LONDON, England (CNN) -- From hurricanes to droughts to flooding, Mexico has had more than its fair share of natural disasters.
CNN's Becky Anderson diving in a cenote, a sink hole unique to the Mexico region.
The country has one of the most diverse climates in the world and climate change and rising temperatures can only exacerbate the fragility of its eco-system.
The country's capital is a metropolis of over 19 million people. Sprawling and polluted, Mexico City is, after Tokyo, the most populous urban area in the world.
Mexico City's rapid and uncontrolled growth is having a serious effect on the environment. Its infrastructure is creaking and it struggles to cope with torrential rains in summer months. This is a city that's prone to flooding, a city that, as many experts say, is sinking.
A growing population demands higher water consumption. 72 percent of the water reserves beneath the city are being drained, causing the earth to sink. This presents a formidable challenge to the government.
Mexico's Secretary of Environment Juan Rafael Elvira Quesada told CNN: "We want to work not only in the supply of water and treating or treatment of the water, but as well to work in all the forests around Mexico City in order to capture more rain from these areas around Mexico and then deposit or send all this water to the aquifers in the valley of Mexico."
Away from the sprawl of the city the situation is just as critical. Along with poor water supply, forest management is also to blame for the floods that have put Mexico's environment and many livelihoods at risk.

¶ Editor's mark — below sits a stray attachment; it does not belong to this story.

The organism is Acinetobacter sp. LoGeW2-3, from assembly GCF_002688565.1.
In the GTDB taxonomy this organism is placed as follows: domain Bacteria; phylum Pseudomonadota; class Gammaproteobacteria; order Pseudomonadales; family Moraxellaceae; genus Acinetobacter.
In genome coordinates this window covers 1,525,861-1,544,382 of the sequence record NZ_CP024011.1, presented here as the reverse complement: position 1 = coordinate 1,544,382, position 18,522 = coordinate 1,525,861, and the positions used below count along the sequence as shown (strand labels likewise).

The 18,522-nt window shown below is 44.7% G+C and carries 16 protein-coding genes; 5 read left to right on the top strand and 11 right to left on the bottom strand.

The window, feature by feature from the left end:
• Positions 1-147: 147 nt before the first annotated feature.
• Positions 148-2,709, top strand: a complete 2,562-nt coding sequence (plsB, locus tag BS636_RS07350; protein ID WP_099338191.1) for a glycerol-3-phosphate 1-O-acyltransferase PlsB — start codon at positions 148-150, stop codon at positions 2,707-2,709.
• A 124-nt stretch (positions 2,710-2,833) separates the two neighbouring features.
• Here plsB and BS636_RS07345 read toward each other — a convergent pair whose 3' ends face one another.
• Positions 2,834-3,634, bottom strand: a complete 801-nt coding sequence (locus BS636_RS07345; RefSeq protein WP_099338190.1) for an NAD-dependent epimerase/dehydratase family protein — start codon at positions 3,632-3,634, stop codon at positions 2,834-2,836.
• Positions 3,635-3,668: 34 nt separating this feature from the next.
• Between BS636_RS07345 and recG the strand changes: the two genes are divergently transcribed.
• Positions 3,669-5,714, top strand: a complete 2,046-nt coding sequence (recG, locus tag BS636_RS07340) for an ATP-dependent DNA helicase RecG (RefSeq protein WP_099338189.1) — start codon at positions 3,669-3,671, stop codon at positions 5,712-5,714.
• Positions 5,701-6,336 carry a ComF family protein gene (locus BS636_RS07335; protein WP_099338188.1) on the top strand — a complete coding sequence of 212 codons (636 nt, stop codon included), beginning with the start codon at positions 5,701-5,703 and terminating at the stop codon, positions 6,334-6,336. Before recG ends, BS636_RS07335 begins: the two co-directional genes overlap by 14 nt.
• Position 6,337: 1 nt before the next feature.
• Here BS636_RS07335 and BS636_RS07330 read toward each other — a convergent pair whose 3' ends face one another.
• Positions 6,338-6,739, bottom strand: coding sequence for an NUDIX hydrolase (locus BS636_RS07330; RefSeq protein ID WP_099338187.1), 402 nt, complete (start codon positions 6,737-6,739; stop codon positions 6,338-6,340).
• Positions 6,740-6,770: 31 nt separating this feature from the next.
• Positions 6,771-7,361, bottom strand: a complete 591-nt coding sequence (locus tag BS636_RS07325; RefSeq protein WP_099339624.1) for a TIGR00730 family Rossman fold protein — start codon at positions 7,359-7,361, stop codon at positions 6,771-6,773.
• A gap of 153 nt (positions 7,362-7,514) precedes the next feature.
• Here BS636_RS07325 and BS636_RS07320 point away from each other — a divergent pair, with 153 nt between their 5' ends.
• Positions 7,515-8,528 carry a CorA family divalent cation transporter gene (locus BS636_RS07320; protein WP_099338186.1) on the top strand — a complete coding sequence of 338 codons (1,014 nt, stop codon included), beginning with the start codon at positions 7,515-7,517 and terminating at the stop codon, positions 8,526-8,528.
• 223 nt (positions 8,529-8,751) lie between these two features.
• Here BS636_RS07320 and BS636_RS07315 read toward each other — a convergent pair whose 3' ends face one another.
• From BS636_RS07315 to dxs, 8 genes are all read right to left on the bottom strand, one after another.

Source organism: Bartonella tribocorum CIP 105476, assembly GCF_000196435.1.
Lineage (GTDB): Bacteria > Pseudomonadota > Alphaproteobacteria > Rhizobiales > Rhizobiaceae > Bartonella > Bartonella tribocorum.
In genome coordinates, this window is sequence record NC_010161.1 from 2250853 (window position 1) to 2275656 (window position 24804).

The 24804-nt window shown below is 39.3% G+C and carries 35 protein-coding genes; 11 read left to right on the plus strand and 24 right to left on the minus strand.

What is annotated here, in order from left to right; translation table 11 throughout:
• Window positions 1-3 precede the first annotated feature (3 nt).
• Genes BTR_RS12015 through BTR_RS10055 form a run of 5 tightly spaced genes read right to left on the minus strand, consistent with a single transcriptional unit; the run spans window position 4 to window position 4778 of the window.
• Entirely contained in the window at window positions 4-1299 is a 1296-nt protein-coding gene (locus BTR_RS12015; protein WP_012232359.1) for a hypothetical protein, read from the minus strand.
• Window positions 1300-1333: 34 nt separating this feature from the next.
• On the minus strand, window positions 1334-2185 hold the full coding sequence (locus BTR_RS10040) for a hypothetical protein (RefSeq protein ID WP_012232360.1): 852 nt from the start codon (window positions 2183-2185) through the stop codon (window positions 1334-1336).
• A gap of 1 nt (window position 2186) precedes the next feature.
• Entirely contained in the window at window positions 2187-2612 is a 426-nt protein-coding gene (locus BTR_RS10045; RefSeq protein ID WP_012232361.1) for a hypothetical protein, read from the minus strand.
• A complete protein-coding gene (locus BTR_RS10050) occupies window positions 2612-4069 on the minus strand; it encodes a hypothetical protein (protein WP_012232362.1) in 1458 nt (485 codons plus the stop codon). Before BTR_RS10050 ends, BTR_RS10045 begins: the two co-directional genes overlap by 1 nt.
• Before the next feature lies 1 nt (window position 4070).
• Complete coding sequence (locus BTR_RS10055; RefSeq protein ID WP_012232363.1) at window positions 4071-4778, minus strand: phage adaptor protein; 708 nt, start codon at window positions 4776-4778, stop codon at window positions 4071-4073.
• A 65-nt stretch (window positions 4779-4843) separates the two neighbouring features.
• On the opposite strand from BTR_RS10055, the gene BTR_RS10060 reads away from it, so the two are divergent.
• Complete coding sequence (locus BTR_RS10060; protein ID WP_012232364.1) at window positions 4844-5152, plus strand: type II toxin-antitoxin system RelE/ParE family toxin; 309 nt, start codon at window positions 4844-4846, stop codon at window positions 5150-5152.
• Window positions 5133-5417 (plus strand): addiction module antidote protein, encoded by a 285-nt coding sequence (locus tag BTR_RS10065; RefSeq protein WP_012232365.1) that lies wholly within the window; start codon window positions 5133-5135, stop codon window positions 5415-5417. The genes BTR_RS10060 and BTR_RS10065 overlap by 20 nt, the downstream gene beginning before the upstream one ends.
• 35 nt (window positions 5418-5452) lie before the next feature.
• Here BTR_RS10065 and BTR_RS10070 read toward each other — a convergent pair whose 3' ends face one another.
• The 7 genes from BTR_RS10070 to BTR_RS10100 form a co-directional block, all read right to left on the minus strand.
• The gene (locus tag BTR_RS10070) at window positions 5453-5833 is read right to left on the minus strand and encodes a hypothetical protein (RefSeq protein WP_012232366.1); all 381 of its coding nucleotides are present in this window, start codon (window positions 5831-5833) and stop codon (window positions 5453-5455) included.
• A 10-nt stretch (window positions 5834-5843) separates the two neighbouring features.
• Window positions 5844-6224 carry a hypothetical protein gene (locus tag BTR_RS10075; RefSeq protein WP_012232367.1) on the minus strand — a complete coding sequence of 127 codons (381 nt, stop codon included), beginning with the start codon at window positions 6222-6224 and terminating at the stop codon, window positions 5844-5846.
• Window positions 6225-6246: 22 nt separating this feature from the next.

Mario Molina, scientist and winner of the Nobel Prize for chemistry in 1995, grew up in the smog of Mexico City. After working in Europe and the U.S. he returned to his hometown in 2005 to establish the Molina Center on Energy and the Environment.
"In more recent times we have seen these extreme weather events that we can connect with society's actions, but only in a statistical way," Molina told CNN.
"But we certainly know that Mexico's quite vulnerable to these changes in climate that we're seeing."
In the past 50 years Mexico has lost half its forest cover and Molina has recently joined forces with the Mexican government to expand a 400 million dollar initiative: the Pro Árbol (Pro Tree) Campaign.
"We are working not only in the re-forestation program; we are working on the conservation of the ecosystems in Mexico," says Environment Secretary Juan Rafael Elvira Quesada.
"Part of this program is to plant 250 million trees this year in all of Mexico. It includes a surface just like the country of Belgium," he adds.
"Its going to be a very big opportunity for the rural population to get a job to decrease the poverty, to get an opportunity to develop their own business, and to protect ecosystems and to stop this deforestation problem that we have had."
Mario Molina says the fight to protect the environment has to be pushed beyond Mexico's border.
"We have to show by example that we're ready to change, to take certain measures [and to use that] to put pressure, to make coalitions, so that we move ahead of the global agenda, and so that there's a truly international agreement, which is the only way to solve this problem."
In his call for global co-operation lies the understanding that overcoming short-term and near-sighted interests is necessary to avoid the reckless exploitation of the planet's most precious resources. E-mail to a friend